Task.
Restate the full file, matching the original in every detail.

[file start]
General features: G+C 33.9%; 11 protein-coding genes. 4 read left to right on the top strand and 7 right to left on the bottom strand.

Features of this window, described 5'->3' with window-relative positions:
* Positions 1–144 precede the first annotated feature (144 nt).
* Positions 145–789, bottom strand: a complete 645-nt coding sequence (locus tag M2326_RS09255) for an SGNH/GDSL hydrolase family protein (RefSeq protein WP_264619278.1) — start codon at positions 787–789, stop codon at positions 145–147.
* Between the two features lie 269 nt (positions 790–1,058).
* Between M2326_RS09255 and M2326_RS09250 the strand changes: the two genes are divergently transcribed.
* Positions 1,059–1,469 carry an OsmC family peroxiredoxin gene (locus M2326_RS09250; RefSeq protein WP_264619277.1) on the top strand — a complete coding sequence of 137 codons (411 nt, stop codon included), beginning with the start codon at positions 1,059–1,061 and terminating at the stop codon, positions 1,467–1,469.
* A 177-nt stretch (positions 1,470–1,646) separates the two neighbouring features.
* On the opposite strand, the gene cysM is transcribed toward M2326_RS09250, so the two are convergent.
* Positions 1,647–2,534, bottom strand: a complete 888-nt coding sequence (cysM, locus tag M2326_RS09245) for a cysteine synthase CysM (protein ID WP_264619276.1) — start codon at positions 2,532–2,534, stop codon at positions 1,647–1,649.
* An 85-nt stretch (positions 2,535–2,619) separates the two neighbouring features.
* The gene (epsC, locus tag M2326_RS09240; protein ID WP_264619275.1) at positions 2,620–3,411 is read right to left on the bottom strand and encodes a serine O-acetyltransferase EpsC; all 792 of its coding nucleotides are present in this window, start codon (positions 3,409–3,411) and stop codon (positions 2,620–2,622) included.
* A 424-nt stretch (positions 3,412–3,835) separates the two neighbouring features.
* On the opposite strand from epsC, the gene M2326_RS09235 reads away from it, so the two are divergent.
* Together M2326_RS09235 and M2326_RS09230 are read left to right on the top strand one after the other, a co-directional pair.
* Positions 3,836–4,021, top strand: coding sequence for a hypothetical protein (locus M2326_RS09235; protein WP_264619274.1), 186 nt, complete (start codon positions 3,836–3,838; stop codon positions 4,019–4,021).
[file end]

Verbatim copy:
General features: G+C 33.9%; 11 protein-coding genes. 4 read left to right on the top strand and 7 right to left on the bottom strand.

Features of this window, described 5'->3' with window-relative positions:
* Positions 1–144 precede the first annotated feature (144 nt).
* Positions 145–789, bottom strand: a complete 645-nt coding sequence (locus tag M2326_RS09255) for an SGNH/GDSL hydrolase family protein (RefSeq protein WP_264619278.1) — start codon at positions 787–789, stop codon at positions 145–147.
* Between the two features lie 269 nt (positions 790–1,058).
* Between M2326_RS09255 and M2326_RS09250 the strand changes: the two genes are divergently transcribed.
* Positions 1,059–1,469 carry an OsmC family peroxiredoxin gene (locus M2326_RS09250; RefSeq protein WP_264619277.1) on the top strand — a complete coding sequence of 137 codons (411 nt, stop codon included), beginning with the start codon at positions 1,059–1,061 and terminating at the stop codon, positions 1,467–1,469.
* A 177-nt stretch (positions 1,470–1,646) separates the two neighbouring features.
* On the opposite strand, the gene cysM is transcribed toward M2326_RS09250, so the two are convergent.
* Positions 1,647–2,534, bottom strand: a complete 888-nt coding sequence (cysM, locus tag M2326_RS09245) for a cysteine synthase CysM (protein ID WP_264619276.1) — start codon at positions 2,532–2,534, stop codon at positions 1,647–1,649.
* An 85-nt stretch (positions 2,535–2,619) separates the two neighbouring features.
* The gene (epsC, locus tag M2326_RS09240; protein ID WP_264619275.1) at positions 2,620–3,411 is read right to left on the bottom strand and encodes a serine O-acetyltransferase EpsC; all 792 of its coding nucleotides are present in this window, start codon (positions 3,409–3,411) and stop codon (positions 2,620–2,622) included.
* A 424-nt stretch (positions 3,412–3,835) separates the two neighbouring features.
* On the opposite strand from epsC, the gene M2326_RS09235 reads away from it, so the two are divergent.
* Together M2326_RS09235 and M2326_RS09230 are read left to right on the top strand one after the other, a co-directional pair.
* Positions 3,836–4,021, top strand: coding sequence for a hypothetical protein (locus M2326_RS09235; protein WP_264619274.1), 186 nt, complete (start codon positions 3,836–3,838; stop codon positions 4,019–4,021).